Date of Graduation
Master of Science in Psychology
agency, pride, interpersonal perceptions, race, gender, emotion expression, leadership competence
Industrial and Organizational Psychology | Psychology | Social Psychology
This study investigated how the expression of pride shapes perceptions of agency and communality, and how those perceptions differ when the pride expresser is of a certain gender and race. Participants were primed with a scenario featuring a picture of a target varying in race and gender. Participants were then invited to complete a survey assessing their perceptions of agency, communality, leadership competence, and ascribed interpersonal hostility. It was hypothesized that the expression of pride over happiness would rank someone as being more or less agentic, communal, competent in leadership, or interpersonally hostile. It was also hypothesized that black targets would be seen as less agentic, communal and competent in leadership styles than white targets. Lastly, it was hypothesized that black targets would be viewed as more interpersonally hostile than their white counterparts. Overall, participants reported that the targets expressed more pride in the pride conditions, than in the happiness conditions. The results did not confirm any of the hypotheses predictions however, utilizing a broader sample base while increasing the population size (so that is representative of multiple types of industries) could yield different results.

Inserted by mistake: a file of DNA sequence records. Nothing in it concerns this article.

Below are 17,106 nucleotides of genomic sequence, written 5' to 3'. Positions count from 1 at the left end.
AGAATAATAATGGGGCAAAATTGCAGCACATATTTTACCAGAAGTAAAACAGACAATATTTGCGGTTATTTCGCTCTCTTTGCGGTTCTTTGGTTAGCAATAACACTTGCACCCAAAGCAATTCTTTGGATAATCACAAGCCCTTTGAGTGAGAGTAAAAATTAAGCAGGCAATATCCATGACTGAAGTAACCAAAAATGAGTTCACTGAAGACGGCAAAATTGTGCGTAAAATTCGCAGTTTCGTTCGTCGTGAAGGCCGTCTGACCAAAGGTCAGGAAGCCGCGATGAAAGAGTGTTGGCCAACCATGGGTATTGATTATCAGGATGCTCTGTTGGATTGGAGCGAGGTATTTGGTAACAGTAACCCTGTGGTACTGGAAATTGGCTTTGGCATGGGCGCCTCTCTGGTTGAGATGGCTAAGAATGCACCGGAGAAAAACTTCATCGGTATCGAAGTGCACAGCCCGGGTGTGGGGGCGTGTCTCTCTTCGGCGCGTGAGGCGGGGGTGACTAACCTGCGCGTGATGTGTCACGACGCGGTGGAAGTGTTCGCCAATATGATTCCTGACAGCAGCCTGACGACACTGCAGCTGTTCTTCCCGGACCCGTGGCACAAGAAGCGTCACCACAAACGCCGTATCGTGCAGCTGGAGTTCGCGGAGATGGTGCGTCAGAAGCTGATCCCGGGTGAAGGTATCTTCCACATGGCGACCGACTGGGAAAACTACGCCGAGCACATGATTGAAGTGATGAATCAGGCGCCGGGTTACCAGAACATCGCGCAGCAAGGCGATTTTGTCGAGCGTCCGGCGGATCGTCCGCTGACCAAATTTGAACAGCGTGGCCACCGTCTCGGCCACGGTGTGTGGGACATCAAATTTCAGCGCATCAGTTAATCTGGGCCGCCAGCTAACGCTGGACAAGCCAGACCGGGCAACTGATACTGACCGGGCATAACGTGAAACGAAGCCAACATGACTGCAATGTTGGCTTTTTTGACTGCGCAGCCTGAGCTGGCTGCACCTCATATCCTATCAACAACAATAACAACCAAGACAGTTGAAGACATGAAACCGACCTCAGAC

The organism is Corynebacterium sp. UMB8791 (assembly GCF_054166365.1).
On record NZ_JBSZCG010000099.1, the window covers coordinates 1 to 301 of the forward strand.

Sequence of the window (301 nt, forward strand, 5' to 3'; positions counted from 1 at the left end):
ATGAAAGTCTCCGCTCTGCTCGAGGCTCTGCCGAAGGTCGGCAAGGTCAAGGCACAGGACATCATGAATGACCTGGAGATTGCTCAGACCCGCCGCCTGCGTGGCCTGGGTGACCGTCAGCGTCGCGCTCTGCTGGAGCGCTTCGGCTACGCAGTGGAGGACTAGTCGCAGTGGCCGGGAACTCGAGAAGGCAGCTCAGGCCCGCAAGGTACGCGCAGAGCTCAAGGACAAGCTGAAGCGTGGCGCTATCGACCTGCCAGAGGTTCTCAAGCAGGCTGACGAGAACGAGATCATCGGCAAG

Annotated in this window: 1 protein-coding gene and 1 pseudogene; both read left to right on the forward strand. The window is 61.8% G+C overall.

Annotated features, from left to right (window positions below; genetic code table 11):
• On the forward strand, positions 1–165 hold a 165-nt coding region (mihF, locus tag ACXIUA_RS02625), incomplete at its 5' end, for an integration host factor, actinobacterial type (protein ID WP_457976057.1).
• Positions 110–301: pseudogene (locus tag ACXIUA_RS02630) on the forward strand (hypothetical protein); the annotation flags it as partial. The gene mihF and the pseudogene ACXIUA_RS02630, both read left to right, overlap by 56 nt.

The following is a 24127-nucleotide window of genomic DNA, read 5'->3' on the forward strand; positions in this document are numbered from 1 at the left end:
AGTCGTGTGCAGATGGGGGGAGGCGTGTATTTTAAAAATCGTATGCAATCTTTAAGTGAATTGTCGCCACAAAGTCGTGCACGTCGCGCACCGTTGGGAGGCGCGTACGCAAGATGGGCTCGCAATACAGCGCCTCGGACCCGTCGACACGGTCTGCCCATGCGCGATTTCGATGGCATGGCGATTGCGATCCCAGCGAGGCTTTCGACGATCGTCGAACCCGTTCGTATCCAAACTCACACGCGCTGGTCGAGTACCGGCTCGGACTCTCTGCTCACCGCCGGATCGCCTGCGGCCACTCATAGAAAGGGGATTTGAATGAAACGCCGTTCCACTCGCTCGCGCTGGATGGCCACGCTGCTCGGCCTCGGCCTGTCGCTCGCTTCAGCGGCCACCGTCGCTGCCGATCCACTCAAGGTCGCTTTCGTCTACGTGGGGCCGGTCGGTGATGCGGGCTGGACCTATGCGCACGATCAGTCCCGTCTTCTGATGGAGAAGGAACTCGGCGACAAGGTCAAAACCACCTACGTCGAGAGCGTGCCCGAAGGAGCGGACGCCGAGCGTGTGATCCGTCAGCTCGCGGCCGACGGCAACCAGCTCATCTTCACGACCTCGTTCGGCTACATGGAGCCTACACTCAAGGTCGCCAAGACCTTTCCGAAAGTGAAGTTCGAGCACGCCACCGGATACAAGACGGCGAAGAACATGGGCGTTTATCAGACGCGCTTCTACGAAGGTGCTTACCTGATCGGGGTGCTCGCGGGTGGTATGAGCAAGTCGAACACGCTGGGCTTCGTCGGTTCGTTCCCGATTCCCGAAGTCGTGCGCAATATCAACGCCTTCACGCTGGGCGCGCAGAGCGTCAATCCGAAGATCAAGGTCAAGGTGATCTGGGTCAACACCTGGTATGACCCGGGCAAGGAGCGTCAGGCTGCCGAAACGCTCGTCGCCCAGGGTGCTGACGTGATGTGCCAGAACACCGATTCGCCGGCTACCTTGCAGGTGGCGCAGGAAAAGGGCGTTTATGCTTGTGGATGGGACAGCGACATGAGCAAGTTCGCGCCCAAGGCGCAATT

© Rosalyn A. Miles
Miles, Rosalyn A., "Expressing Pride: Effects On Perceptions of Agency and Communality Based On Race and Gender" (2017). MSU Graduate Theses. 3120.